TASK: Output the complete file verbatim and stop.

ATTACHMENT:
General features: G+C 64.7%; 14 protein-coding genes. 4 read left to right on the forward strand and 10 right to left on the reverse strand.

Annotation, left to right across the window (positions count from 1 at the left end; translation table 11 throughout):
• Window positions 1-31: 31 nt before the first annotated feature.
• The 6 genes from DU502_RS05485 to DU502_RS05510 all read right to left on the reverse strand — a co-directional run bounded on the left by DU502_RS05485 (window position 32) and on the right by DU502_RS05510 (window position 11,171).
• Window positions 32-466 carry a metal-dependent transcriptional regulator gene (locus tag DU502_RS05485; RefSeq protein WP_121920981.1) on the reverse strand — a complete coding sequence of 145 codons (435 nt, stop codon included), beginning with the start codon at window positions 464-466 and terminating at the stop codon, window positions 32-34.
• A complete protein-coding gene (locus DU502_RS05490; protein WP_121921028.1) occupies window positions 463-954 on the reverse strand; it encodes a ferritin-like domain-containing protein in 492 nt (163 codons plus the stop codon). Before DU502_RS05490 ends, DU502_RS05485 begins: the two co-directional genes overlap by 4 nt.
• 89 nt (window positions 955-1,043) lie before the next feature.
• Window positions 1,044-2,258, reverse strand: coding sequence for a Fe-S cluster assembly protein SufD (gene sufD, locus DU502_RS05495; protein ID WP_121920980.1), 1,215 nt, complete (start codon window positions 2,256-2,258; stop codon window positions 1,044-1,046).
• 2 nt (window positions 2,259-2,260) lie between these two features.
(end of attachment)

General features: G+C 64.7%; 14 protein-coding genes. 4 read left to right on the forward strand and 10 right to left on the reverse strand.

Annotation, left to right across the window (positions count from 1 at the left end; translation table 11 throughout):
• Window positions 1-31: 31 nt before the first annotated feature.
• The 6 genes from DU502_RS05485 to DU502_RS05510 all read right to left on the reverse strand — a co-directional run bounded on the left by DU502_RS05485 (window position 32) and on the right by DU502_RS05510 (window position 11,171).
• Window positions 32-466 carry a metal-dependent transcriptional regulator gene (locus tag DU502_RS05485; RefSeq protein WP_121920981.1) on the reverse strand — a complete coding sequence of 145 codons (435 nt, stop codon included), beginning with the start codon at window positions 464-466 and terminating at the stop codon, window positions 32-34.
• A complete protein-coding gene (locus DU502_RS05490; protein WP_121921028.1) occupies window positions 463-954 on the reverse strand; it encodes a ferritin-like domain-containing protein in 492 nt (163 codons plus the stop codon). Before DU502_RS05490 ends, DU502_RS05485 begins: the two co-directional genes overlap by 4 nt.
• 89 nt (window positions 955-1,043) lie before the next feature.
• Window positions 1,044-2,258, reverse strand: coding sequence for a Fe-S cluster assembly protein SufD (gene sufD, locus DU502_RS05495; protein ID WP_121920980.1), 1,215 nt, complete (start codon window positions 2,256-2,258; stop codon window positions 1,044-1,046).
• 2 nt (window positions 2,259-2,260) lie between these two features.